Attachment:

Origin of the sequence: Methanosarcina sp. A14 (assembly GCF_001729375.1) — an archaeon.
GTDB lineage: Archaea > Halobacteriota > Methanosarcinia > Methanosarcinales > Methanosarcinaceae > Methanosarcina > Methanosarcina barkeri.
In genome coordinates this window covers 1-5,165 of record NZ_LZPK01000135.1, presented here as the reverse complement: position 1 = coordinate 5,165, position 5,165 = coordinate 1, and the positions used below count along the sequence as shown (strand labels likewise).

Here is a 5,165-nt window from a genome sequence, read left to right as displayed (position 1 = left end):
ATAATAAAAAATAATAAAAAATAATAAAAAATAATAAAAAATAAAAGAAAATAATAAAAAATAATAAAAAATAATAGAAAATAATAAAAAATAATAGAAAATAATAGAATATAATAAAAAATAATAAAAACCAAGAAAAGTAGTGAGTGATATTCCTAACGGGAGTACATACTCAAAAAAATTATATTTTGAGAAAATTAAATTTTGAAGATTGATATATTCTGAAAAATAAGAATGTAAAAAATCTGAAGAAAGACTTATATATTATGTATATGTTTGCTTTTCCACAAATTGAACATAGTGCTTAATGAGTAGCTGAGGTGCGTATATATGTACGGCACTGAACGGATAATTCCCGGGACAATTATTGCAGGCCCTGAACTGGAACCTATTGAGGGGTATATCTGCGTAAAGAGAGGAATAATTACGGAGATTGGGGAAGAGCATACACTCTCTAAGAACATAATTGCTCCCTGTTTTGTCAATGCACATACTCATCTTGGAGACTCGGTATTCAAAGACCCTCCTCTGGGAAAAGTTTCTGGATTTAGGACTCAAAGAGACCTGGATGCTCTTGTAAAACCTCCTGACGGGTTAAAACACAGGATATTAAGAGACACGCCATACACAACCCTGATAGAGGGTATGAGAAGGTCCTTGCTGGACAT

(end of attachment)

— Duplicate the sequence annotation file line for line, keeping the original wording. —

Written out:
Origin of the sequence: Methanosarcina sp. A14 (assembly GCF_001729375.1) — an archaeon.
GTDB lineage: Archaea > Halobacteriota > Methanosarcinia > Methanosarcinales > Methanosarcinaceae > Methanosarcina > Methanosarcina barkeri.
In genome coordinates this window covers 1-5,165 of record NZ_LZPK01000135.1, presented here as the reverse complement: position 1 = coordinate 5,165, position 5,165 = coordinate 1, and the positions used below count along the sequence as shown (strand labels likewise).

Here is a 5,165-nt window from a genome sequence, read left to right as displayed (position 1 = left end):
ATAATAAAAAATAATAAAAAATAATAAAAAATAATAAAAAATAAAAGAAAATAATAAAAAATAATAAAAAATAATAGAAAATAATAAAAAATAATAGAAAATAATAGAATATAATAAAAAATAATAAAAACCAAGAAAAGTAGTGAGTGATATTCCTAACGGGAGTACATACTCAAAAAAATTATATTTTGAGAAAATTAAATTTTGAAGATTGATATATTCTGAAAAATAAGAATGTAAAAAATCTGAAGAAAGACTTATATATTATGTATATGTTTGCTTTTCCACAAATTGAACATAGTGCTTAATGAGTAGCTGAGGTGCGTATATATGTACGGCACTGAACGGATAATTCCCGGGACAATTATTGCAGGCCCTGAACTGGAACCTATTGAGGGGTATATCTGCGTAAAGAGAGGAATAATTACGGAGATTGGGGAAGAGCATACACTCTCTAAGAACATAATTGCTCCCTGTTTTGTCAATGCACATACTCATCTTGGAGACTCGGTATTCAAAGACCCTCCTCTGGGAAAAGTTTCTGGATTTAGGACTCAAAGAGACCTGGATGCTCTTGTAAAACCTCCTGACGGGTTAAAACACAGGATATTAAGAGACACGCCATACACAACCCTGATAGAGGGTATGAGAAGGTCCTTGCTGGACAT